April 4, 2017

Amazon to open new data centers in Sweden

The company will open new data centers in 2018 to serve its growing base of customers in the region

Google data center

Amazon Web Services, today announced its plans to open an infrastructure region in Sweden in 2018. The company says that the new AWS EU (Stockholm) Region will comprise of three Availability Zones at launch.

AWS claims that it currently provides 42 Availability Zones across 16 infrastructure regions worldwide, with another five Availability Zones, across two AWS Regions in France and China, expected to come online this year.

Andy Jassy, CEO, AWS said:

For over a decade, we’ve had a large number of Nordic customers building their businesses on AWS because we have much broader functionality than any other cloud provider, a significantly larger partner and customer ecosystem, and unmatched maturity, reliability, security, and performance.

The Nordic’s most successful startups, including iZettle, King, Mojang, and Supercell, as well as some of the most respected enterprises in the world, such as IKEA, Nokia, Scania, and Telenor, depend on AWS to run their businesses, enabling them to be more agile and responsive to their customers.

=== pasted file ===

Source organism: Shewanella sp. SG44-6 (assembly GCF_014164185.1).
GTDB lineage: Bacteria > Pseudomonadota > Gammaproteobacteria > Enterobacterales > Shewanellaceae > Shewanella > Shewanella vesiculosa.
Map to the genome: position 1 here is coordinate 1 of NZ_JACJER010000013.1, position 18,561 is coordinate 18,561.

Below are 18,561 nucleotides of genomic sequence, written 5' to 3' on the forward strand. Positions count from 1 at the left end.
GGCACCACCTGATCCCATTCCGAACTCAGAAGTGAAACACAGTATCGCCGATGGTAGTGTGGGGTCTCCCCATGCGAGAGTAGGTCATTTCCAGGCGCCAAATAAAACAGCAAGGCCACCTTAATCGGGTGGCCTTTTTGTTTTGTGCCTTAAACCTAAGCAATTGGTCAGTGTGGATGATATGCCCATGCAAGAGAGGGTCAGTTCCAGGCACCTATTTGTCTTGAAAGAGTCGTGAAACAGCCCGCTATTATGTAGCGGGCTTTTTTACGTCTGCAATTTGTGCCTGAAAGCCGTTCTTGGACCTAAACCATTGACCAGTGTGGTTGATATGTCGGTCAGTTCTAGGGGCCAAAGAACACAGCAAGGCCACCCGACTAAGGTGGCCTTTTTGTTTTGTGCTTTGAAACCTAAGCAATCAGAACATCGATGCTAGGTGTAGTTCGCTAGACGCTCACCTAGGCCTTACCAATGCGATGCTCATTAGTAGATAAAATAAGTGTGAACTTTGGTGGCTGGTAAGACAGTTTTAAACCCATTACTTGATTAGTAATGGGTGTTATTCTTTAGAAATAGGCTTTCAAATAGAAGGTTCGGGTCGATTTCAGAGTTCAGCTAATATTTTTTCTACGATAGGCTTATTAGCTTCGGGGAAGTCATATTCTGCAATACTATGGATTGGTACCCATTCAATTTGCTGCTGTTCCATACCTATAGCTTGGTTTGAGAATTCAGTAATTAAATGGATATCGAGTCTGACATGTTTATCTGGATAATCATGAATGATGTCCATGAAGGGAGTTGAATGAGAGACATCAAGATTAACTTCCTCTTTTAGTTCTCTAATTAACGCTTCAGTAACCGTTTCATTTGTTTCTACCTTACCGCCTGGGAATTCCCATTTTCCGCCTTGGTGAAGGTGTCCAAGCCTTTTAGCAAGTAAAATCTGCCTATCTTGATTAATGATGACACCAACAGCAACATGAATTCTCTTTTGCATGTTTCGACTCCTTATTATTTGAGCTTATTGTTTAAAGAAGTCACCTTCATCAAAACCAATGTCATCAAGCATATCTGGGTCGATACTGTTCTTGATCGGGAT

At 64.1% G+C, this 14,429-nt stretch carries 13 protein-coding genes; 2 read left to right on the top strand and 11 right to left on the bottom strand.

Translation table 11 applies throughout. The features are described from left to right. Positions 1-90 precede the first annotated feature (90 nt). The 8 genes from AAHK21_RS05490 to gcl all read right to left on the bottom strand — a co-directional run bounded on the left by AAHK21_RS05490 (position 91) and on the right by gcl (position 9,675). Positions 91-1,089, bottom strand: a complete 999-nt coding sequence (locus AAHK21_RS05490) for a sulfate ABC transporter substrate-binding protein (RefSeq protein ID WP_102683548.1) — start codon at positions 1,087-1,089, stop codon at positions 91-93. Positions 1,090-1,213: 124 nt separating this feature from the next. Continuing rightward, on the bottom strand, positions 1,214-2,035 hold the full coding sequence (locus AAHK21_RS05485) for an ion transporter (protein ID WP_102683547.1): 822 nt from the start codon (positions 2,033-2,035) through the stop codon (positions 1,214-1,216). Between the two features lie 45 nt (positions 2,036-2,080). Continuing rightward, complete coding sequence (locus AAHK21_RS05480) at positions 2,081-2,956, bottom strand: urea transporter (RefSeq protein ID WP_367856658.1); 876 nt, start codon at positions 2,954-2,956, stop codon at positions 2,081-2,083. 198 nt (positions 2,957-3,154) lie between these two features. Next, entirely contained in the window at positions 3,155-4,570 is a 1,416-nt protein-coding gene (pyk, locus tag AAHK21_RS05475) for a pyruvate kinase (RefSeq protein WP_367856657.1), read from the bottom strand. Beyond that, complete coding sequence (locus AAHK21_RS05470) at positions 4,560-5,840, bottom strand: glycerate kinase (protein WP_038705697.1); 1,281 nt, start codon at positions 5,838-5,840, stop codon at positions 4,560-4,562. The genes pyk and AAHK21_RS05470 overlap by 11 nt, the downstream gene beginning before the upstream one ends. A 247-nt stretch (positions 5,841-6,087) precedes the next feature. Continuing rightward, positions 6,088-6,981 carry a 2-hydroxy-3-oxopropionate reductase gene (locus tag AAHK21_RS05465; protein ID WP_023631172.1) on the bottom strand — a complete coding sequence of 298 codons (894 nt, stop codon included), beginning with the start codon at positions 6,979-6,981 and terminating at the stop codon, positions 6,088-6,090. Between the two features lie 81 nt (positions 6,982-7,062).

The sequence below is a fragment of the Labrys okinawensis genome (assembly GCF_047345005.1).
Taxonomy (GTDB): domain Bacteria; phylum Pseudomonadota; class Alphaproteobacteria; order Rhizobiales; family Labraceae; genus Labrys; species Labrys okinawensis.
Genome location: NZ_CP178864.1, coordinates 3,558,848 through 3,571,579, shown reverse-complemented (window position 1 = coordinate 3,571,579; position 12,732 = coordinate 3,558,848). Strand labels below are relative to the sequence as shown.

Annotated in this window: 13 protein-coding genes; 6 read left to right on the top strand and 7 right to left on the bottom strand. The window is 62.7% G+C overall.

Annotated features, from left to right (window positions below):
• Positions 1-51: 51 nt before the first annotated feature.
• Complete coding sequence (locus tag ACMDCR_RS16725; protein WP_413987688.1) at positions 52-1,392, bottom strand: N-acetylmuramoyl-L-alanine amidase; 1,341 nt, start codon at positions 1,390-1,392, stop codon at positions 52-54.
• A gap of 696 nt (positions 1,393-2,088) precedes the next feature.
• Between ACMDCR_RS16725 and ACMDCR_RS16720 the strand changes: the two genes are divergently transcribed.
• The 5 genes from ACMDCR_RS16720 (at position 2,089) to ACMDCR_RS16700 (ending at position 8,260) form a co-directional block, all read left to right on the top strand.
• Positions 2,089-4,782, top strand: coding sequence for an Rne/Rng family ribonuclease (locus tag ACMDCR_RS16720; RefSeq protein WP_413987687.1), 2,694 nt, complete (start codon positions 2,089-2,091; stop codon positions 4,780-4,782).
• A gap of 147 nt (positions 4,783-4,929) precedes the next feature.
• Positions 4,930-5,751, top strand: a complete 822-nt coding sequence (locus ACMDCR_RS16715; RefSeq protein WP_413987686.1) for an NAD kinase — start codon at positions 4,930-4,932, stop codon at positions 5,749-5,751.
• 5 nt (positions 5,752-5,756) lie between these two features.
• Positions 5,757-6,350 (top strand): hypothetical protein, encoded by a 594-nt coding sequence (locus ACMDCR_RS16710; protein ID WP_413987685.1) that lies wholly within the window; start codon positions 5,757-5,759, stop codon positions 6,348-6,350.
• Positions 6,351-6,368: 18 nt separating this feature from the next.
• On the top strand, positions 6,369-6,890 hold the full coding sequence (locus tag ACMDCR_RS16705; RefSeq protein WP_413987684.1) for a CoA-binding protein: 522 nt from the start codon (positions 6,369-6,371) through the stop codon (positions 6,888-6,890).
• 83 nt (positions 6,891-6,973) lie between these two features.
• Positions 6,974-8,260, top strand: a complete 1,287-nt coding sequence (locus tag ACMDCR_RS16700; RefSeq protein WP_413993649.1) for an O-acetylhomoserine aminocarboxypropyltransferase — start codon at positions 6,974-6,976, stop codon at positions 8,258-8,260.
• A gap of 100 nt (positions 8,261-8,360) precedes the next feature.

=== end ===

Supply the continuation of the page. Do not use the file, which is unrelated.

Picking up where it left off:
When launched, the company says that the AWS EU (Stockholm) Region will enable organizations to provide lower latency to end users across the Nordics. Additionally, local AWS customers with data sovereignty requirements will be able to store their data in Sweden with the assurance that their content will not move unless they move it.

Mikael Damberg, Sweden’s Innovation and Enterprise Minister said:

I am very happy to welcome AWS to Sweden. Their decision to establish a new region in our country is a recognition of Sweden’s competitive position within the European Union (EU), with the highest levels of renewable energy, in the power grid, in the EU, as well as a world leading digital infrastructure and IT industry.

The AWS investment in Sweden will strengthen our position in the global digital shift. For us, trade in a modern globalized economy is not only about goods, but also about services, sharing of knowledge, and the free flow of data.